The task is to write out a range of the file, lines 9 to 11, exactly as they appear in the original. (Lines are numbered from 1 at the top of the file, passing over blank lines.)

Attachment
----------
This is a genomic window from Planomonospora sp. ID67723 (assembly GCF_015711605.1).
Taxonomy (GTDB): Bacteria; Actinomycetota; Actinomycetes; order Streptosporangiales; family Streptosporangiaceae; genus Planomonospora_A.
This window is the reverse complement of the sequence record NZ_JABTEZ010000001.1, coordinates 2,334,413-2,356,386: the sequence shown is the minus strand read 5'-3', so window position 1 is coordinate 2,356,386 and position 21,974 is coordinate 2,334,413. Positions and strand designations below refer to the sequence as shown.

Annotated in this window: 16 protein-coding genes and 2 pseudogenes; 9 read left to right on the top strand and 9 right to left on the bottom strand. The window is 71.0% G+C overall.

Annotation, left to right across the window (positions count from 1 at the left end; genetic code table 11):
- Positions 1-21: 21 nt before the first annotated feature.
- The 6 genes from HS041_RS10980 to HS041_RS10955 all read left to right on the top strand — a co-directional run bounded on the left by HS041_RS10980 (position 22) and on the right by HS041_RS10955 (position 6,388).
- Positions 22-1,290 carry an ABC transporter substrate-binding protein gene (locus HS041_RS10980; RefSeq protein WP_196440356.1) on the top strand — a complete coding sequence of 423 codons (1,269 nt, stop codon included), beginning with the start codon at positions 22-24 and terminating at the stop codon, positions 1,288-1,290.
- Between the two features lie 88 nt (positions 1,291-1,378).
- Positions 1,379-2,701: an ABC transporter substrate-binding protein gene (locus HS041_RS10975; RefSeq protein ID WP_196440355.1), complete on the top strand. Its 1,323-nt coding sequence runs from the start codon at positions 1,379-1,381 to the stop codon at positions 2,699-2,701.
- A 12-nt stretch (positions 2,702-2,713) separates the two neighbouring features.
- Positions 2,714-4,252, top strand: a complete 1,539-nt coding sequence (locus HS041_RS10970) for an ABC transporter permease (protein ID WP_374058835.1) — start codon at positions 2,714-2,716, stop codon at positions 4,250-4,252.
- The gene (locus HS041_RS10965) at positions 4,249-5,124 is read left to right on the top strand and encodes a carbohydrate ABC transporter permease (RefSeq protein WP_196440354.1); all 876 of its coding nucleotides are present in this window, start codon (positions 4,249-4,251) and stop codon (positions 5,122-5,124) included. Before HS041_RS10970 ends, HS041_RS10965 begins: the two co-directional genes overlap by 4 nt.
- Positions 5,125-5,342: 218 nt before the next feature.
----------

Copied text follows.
- Between the two features lie 88 nt (positions 1,291-1,378).
- Positions 1,379-2,701: an ABC transporter substrate-binding protein gene (locus HS041_RS10975; RefSeq protein ID WP_196440355.1), complete on the top strand. Its 1,323-nt coding sequence runs from the start codon at positions 1,379-1,381 to the stop codon at positions 2,699-2,701.
- A 12-nt stretch (positions 2,702-2,713) separates the two neighbouring features.